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Are gel UV nail lights safe? Your manicure could be putting you at risk of skin cancer

Does the UV light for nails cause cancer? We explore the connection between UV nail lamps and skin cancer or melanoma.
MoleMap Team
November 17, 2023
8 minutes

For some, there’s noth­ing quite like the feel­ing of a fresh man­i­cure. Shel­lac and gel nails have become extreme­ly pop­u­lar in recent years. And it’s not uncom­mon for this treat­ment to appear in many peo­ples’ month­ly beau­ty régime. But did you know it could come with a poten­tial skin can­cer risk?

Man­i­cures with shel­lac or gel nails use ultra­vi­o­let (UV) light to dry the pol­ished nails. The issue here is that UV nail dry­ers expose peo­ple to UVA radi­a­tion — that is, the same harm­ful rays emit­ted by the sun, which have been linked to an increased risk of skin cancer.

Researchers have long sus­pect­ed that UV nail lamps (when used fre­quent­ly) may be asso­ci­at­ed with a high­er risk of devel­op­ing skin can­cer. But while there is evi­dence to show the lev­el of risk of UVA radi­a­tion from the sun or sources like tan­ning beds, the research is still lim­it­ed on the risk caused by UV lamps used in nail salons.

So, is your month­ly man­i­cure doing you more harm than good? Let’s explore…

gel UV nail lights

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Does the UV light for nails cause cancer?

When you con­sid­er the link between UV dam­age and skin can­cer, it’s easy to see why there is con­cern sur­round­ing the use of UV lights to dry nails dur­ing manicures.

How­ev­er, exist­ing stud­ies have not yet found a direct link between cas­es of skin can­cer and UV nail lamps. A 2020 study exam­ined the instances of two women who devel­oped melanoma on their hands from 2007 to 2016 after years of gel man­i­cures. But ulti­mate­ly, the researchers con­clud­ed that the evi­dence was too lim­it­ed to deter­mine whether the expo­sure to UV light used dur­ing gel man­i­cures increas­es the risk of skin can­cer on the nails and hands.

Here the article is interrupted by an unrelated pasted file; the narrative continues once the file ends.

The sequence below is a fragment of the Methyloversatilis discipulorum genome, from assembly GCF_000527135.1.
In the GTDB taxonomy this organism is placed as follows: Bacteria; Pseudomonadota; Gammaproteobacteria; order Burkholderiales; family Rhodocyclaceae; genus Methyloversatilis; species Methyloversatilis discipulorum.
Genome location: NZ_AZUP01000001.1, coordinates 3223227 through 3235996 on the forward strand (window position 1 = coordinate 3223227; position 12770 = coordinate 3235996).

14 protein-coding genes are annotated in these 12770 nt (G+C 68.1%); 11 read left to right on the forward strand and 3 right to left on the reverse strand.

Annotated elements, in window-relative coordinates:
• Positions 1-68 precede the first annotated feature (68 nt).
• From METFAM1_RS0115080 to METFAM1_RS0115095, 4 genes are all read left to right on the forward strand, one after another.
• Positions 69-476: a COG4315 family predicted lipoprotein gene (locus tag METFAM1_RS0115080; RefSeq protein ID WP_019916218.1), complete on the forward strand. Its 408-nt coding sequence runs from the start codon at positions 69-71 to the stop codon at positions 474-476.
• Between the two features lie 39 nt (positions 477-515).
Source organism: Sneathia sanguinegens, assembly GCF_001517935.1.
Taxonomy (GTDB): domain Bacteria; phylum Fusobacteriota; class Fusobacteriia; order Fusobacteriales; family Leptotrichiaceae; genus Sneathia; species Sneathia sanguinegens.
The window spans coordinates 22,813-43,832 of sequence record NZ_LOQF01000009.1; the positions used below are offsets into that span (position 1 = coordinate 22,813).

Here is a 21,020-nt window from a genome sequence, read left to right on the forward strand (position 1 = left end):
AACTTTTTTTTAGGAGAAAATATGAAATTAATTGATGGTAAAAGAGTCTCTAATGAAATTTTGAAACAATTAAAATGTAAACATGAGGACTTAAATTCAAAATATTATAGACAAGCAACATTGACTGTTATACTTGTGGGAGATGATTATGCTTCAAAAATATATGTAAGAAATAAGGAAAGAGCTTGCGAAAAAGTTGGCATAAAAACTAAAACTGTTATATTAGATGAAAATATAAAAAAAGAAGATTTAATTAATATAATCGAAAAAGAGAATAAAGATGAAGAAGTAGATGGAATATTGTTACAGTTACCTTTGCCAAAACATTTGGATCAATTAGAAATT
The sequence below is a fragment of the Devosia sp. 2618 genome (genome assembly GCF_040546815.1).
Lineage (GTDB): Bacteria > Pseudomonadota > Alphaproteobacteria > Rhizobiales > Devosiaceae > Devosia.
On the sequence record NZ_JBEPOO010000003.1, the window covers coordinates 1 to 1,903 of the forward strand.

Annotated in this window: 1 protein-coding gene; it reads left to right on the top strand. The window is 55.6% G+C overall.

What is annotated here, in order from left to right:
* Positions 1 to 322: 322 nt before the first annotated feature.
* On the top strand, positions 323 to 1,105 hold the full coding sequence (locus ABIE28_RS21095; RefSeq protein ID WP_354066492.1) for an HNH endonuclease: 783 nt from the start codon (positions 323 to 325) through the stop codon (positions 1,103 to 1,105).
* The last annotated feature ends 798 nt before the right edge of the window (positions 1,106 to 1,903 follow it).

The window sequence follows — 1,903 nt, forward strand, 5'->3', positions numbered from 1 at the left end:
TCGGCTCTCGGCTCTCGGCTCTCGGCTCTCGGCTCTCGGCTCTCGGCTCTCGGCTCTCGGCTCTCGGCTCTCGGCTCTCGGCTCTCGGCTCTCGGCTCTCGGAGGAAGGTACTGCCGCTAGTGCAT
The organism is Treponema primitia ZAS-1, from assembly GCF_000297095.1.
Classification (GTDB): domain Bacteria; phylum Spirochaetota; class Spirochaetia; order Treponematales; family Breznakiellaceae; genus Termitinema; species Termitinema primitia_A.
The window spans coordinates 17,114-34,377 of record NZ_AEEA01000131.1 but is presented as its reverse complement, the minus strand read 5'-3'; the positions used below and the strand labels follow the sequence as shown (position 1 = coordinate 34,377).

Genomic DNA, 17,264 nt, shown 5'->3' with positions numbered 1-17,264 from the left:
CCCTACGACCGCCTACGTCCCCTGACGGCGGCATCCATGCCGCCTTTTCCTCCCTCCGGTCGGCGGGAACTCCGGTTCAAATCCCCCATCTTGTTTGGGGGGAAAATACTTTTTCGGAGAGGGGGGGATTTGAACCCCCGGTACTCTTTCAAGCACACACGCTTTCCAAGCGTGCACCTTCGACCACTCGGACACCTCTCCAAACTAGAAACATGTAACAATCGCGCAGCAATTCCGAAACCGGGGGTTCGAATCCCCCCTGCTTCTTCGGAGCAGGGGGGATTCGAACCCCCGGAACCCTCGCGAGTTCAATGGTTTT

gel UV nail lights

So, where does this leave us when it comes to the ques­tion of are uv nail lamps safe?

We do know one thing to be true: fre­quent expo­sure to UV radi­a­tion does increase your risk of devel­op­ing skin can­cer. In a 2016 press release from the Amer­i­can Acad­e­my of Der­ma­tol­ogy, board-cer­ti­­fied der­ma­tol­o­gist Chris G. Adi­gun explained,​“The UV dose that you receive dur­ing a gel man­i­cure is brief, but it’s intense… Over time, this intense expo­sure can add up to cause skin damage.”

Research also indi­cates that the UV rays emit­ted by those lamps are four times stronger than the sun’s UV rays.

Still, researchers at Har­vard Med­ical School sug­gest that the risk dur­ing a man­i­cure may be min­i­mal. They not­ed that the lev­el of UVA expo­sure from a gel man­i­cure every two weeks isn’t like­ly to be high enough to cause a sig­nif­i­cant increase in skin can­cer risk, cit­ing a 2014 study in JAMA Der­ma­tol­ogy.

The Skin Can­cer Foun­da­tion has also not­ed that while UVA rays have been linked to both pre­ma­ture skin aging and skin can­cer, ​“even the most intense of these devices presents only a mod­er­ate UV risk — a far low­er risk than that pre­sent­ed by UV tan­ning devices.”

Recent research sug­gests UV nail dry­ers may dam­age DNA

More recent­ly, NBC News report­ed on a study pub­lished in Jan­u­ary 2023 which found that radi­a­tion from UV nail lamps can dam­age DNA and cause muta­tions in human cells. This, in turn, is linked to a risk of cancer.

In the study, the researchers exposed cells tak­en from humans and mice to UV light from nail dry­ers. They found that after one 20-minute ses­sion, 20 – 30% of the cells had died, and after three con­sec­u­tive 20-minute ses­sions, 65 – 70% of the cells had died.

But before researchers can make any defin­i­tive con­clu­sions about the can­cer risk of UV nail dry­ers, they will need to study the long-term effects on actu­al humans. And giv­en the slow pace of research, this process could take over a decade.

One of the study’s authors, Maria Zhivagui, a post­doc­tor­al researcher at the Uni­ver­si­ty of Cal­i­for­nia, San Diego, cau­tioned, ​“At this point, I would rec­om­mend or advise peo­ple to just weigh the risk … Under­stand what this is doing. There is dam­age at the DNA lev­el. We don’t know if it’s carcinogenic.”

gel UV nail lights

Der­ma­tol­o­gists weigh in: Can gel nails cause cancer?